Women in science: “Dream big or go home!”
Being a UK-based researcher affiliated with two of the most prestigious institutions worldwide i.e. Imperial College London and the Natural History Museum, has been an every day reward for me and a constant reminder of all the rough paths and all the struggle I went through just to be at the stage where I am today.
Born and raised in Tunisia, I was taught at a very early age how to praise education and knowledge. However, as in any developing country, resources for cutting- edge research are always limited. So, I knew that I had to leave and explore the world. I will never forget the heart-warming words of support and encouragements of my family and my Tunisian supervisors. They always saw a great potential in me and wanted me to become “the positive change they want to see in the world.”
It all started when I got a Fulbright doctoral fellowship to do research in America…a truly dazzling experience that changed my life. I had access to the latest available technologies and all resources needed for my research project. Beyond the actual science, it was a wonderful social experience where through science I was discovering new cultures and meeting people from various parts of the globe.
After obtaining my PhD in Tunisia, I was awarded the highly prestigious Unesco- Loreal international postdoctoral fellowship. This program made me an ambassador for women in science. It gave me a leading role in inspiring younger generations of women in order to pursue a career in science, despite all the cultural and social biases such as gender discrimination and financial hardship. This important scheme is also sponsoring my research on pesticide resistance in the case of fruit fly insect pests.
My project is of great economic and social impact to the general public. As an example, 55% of the citrus production in Tunisia is estimated to be lost due to Mediterranean fruit fly (medfly) infestations. Similar losses are being experienced in many parts of the world, e.g. to production of peaches in Spain. Likewise, other flies, the olive fruit fly in olive production around the Mediterranean, the melon fruit fly, in melons and the oriental fruit fly in many tropical fruits. The medfly is usually controlled with repeated applications of insecticides, frequently 10–12 times per year. This has been effective since no cases of medfly resistance were reported initially. However, with insecticide resistance building, higher concentrations of chemicals are needed, while legislation limits their application, and increased demand for organic food and environmental concerns are forcing fruit producers and exporters to seek other options for medfly management.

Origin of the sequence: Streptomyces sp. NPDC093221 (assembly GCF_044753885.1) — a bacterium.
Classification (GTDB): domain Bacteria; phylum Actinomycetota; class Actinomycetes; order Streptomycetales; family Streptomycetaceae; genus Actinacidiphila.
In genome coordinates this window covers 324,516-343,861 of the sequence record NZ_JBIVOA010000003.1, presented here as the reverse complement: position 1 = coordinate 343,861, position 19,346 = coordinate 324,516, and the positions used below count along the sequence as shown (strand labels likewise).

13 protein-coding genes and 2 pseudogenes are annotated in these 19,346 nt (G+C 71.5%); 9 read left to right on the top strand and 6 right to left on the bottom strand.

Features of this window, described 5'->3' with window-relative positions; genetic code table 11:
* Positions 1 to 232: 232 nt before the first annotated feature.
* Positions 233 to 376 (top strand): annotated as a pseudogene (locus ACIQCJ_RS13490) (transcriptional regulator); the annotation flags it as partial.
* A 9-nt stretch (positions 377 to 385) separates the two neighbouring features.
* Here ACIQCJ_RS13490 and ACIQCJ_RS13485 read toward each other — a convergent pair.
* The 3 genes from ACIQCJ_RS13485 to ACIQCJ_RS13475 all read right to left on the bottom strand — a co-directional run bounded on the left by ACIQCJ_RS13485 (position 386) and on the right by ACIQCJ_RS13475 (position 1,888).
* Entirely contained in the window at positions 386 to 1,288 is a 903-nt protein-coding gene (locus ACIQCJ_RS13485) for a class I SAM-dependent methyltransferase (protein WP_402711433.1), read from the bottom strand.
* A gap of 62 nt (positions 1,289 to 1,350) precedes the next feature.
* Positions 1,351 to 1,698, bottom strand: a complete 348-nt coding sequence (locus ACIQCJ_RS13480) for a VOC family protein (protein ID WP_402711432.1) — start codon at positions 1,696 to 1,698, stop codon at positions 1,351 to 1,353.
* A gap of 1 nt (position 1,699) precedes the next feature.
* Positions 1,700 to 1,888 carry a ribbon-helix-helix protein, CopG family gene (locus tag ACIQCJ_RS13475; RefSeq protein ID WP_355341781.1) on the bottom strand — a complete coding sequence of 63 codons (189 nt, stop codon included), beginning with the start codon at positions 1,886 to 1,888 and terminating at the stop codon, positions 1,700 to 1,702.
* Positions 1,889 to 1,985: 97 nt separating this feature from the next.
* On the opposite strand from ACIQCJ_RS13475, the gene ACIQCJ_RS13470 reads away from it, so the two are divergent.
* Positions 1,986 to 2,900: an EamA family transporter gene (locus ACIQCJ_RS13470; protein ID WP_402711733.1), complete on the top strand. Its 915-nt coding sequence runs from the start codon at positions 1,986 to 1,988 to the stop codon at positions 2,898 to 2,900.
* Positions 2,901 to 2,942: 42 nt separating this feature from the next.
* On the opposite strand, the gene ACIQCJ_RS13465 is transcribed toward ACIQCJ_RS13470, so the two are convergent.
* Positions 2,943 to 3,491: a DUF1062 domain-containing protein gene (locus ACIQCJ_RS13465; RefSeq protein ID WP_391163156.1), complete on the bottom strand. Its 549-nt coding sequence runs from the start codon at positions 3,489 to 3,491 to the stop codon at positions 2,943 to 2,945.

While the medfly is not a pest in Britain, and is unlikely to ever be established here, most of the fruits sold in British supermarkets originate in infested areas and UK customers are concerned about potentially weaker environmental regulation abroad. I believe the problem of insect pests therefore is of great interest to the general public and can be used to explain the enormous evolutionary consequences of agricultural practices under increased globalisation.
While working on my project I do feel I am at the forefront of adapting novel genomic techniques to entomological and agricultural systems. It is such a challenge to give a plausible answer to such an important applied problem but isn’t it a wonderful reason to keep working harder and harder every day!
I do strongly believe that great achievements are possible with determination, tenacity, self- confidence and a very strong will to just be better and better. I do recall that one of my Tunisian female supervisors used to tell me: “we can’t have it all at once, but we definitely can have everything step by step” so, for all the bright women out there, let’s aim high, and dream big because anything is possible in science!
Dr Samia Elfekih is speaking at ZSL and L’Oréal-UNESCO’s Soapbox Science on Southbank, 16 July 2012 www.zsl.org/soapboxscienceTagged in: citrus production tunisia, fruit, gender, medfly, olives Mediterranean, peaches spain, science, women, women in science
Recent Posts on Notebook
- The Road to the Ultra-Trail du Mont Blanc - Majorca 70.3 Ironman
- The Retail Ready People project means the future of the high street is in your hands
- Don't get mad about Amazon and make the right ethical choice
- Chagos: Conservationists are swimming in murky waters
- Justin Webb on the medical advances in tackling heart disease
Latest from Independent journalists on Twitter